Kristian Bush’s Sophomore Solo Album Pushed Him Outside of His Comfort Zone

Kristian Bush expanded his horizons and stepped outside of his comfort zone when he went into the studio to record his sophomore solo album.

Kristian Bush’s Sophomore Solo Album Pushed Him Outside of His Comfort Zone
Kristian Bush; Photo credit: Joseph Llanes

Kristian Bush is one of the most dynamic artists in country music. He put himself on the map as one half of celebrated country duo Sugarland, proving his gift as a songwriter penning their biggest hits including “Baby Girl,” “All I Want to Do,” “Stuck Like Glue” and several more. But Bush’s dynamic talents shine just as much on his solo projects, with critics praising his debut solo album Southern Gravity for its positive spirit, a reflection of the one that lives within the singer. Never one to repeat himself, Bush continues in this vein on his upcoming second solo album that finds him exploring sounds outside of Nashville.

Bush gained inspiration for the new project after he was invited by his friend JFly to perform at Atlanta’s Fourth of July celebration in front of 50,000 people, bringing a horn section and troupe of background singers with him. The crowd’s lively reaction to his cinematic approach infused him with new energy and the inspiration to bring something fresh to the world of country music. “I have never felt a part of party and a community as much as I did in that moment,” Bush raves of the show. “I was joking to him [JFly] on the way off the stage, ‘One day, country music needs that party.’”

It is this passing thought that has now turned into a serious project, one that pushes Bush out of the Nashville comfort zone. Instead of writing song in Atlanta and bringing them to Music City to be recorded and produced, Bush does just the opposite, drawing from the pool of talent in Nashville and then allowing Atlanta dictate the sound, pulling in elements of R&B, gospel and southern rock to create the eclectic project.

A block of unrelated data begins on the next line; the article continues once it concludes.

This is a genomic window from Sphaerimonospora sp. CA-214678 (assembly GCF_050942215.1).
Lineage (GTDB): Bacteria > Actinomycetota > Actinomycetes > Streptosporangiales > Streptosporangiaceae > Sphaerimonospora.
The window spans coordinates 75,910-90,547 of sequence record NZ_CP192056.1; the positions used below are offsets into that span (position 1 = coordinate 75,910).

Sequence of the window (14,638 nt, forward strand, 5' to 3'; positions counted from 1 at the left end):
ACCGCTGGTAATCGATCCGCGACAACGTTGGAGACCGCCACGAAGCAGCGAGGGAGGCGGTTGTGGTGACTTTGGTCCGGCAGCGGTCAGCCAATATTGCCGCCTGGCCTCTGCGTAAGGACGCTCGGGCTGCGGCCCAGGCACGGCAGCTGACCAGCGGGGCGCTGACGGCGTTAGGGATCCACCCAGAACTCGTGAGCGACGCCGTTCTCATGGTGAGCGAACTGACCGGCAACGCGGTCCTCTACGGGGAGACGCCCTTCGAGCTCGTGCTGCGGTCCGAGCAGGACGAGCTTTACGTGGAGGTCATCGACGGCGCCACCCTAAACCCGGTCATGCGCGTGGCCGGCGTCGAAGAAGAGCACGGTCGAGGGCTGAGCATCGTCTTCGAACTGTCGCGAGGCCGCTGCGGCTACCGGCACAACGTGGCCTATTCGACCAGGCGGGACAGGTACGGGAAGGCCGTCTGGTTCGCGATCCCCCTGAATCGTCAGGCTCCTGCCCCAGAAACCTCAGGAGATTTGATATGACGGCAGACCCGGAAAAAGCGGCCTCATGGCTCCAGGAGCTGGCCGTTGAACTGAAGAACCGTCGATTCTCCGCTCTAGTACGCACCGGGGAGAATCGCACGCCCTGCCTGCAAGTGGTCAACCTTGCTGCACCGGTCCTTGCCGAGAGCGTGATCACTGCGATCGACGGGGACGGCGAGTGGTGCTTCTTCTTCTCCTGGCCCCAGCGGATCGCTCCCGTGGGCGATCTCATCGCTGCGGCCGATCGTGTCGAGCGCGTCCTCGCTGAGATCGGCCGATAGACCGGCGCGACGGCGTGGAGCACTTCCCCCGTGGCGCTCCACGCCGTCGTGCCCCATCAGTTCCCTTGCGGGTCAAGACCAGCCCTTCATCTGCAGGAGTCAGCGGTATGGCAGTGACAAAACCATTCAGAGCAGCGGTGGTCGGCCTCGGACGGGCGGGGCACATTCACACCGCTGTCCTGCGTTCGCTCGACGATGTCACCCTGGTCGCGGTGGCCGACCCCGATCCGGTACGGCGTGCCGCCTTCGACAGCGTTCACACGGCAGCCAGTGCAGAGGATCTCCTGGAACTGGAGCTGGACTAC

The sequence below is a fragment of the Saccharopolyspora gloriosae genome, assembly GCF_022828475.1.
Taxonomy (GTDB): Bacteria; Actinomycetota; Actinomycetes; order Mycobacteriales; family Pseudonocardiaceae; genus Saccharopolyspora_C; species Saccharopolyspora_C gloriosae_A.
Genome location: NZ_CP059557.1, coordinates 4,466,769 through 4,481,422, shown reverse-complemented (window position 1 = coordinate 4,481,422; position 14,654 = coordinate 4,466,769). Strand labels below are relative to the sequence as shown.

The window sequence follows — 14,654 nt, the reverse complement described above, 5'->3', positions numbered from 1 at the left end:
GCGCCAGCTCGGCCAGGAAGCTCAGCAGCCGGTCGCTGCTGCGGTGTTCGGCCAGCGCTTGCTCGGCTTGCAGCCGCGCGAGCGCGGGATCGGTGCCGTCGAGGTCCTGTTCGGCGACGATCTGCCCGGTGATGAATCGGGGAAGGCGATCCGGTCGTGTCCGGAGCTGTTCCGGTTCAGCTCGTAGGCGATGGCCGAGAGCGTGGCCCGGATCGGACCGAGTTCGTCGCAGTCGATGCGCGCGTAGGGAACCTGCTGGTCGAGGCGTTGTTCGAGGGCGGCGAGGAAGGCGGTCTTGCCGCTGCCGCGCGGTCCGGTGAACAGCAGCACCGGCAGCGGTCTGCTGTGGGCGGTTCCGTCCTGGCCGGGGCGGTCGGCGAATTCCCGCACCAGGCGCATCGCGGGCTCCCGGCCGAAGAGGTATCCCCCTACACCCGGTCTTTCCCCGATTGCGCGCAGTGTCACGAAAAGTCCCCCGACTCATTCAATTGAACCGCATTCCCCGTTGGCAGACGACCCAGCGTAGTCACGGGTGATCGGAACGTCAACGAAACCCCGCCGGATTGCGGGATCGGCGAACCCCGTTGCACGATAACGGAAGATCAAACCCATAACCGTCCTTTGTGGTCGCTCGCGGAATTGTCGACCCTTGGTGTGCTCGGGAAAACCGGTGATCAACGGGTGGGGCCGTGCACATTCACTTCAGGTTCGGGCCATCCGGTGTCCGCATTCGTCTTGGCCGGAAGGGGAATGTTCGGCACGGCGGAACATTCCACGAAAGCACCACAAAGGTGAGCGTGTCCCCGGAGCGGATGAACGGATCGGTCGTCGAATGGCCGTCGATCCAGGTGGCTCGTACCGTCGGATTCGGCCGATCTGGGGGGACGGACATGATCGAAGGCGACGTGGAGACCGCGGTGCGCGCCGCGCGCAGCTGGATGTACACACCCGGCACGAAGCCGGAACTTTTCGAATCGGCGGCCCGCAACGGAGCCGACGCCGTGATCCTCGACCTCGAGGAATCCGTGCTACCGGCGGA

“What I found out is that country music is this beautiful combination of story and rhythm,” Bush explains of his artistic process. “What’s beautiful is that the lyrical content of all this music that I wrote on this next record, it’s all Nashville, then rhythmically lives in the beauty of what Atlanta is. If you put country songs on top of that, you get the next evolution of what you’re used to from Chris Stapleton, except a little more commercial with a lot more horns.”

Though fans will have to wait until after the release of Bigger on June 8, Sugarland’s first album since 2010, he does offer insight into two of his favorite tracks. He hints that one piece titled “I’m Coming Around” will “challenge” listeners, while the “beautiful” “Everybody Got to Go Home” was written the day David Bowie passed away. “It’s interesting, beautiful reality when people get the chance to choose how they go, and when they go, and what they leave behind. They teach you,” Bush reflects, referring to Bowie’s final album Blackstar that he recorded while battling liver cancer, knowing the album would be his last and sharing it as a gift for fans just days before his death.

“It’s really hard to do that well. As an artist, I was so impacted. ‘He already knew all this? He made an album about it? I don’t know what to say. I’m scared,” Bush continues, chasing that sense of fear into “Everybody Got to Go Home.” “If it scares me, then I got to write a song about it.”

Bush hits the road with his Sugarland partner Jennifer Nettles on the 2018 Still the Same Tour that keeps them busy spring through fall.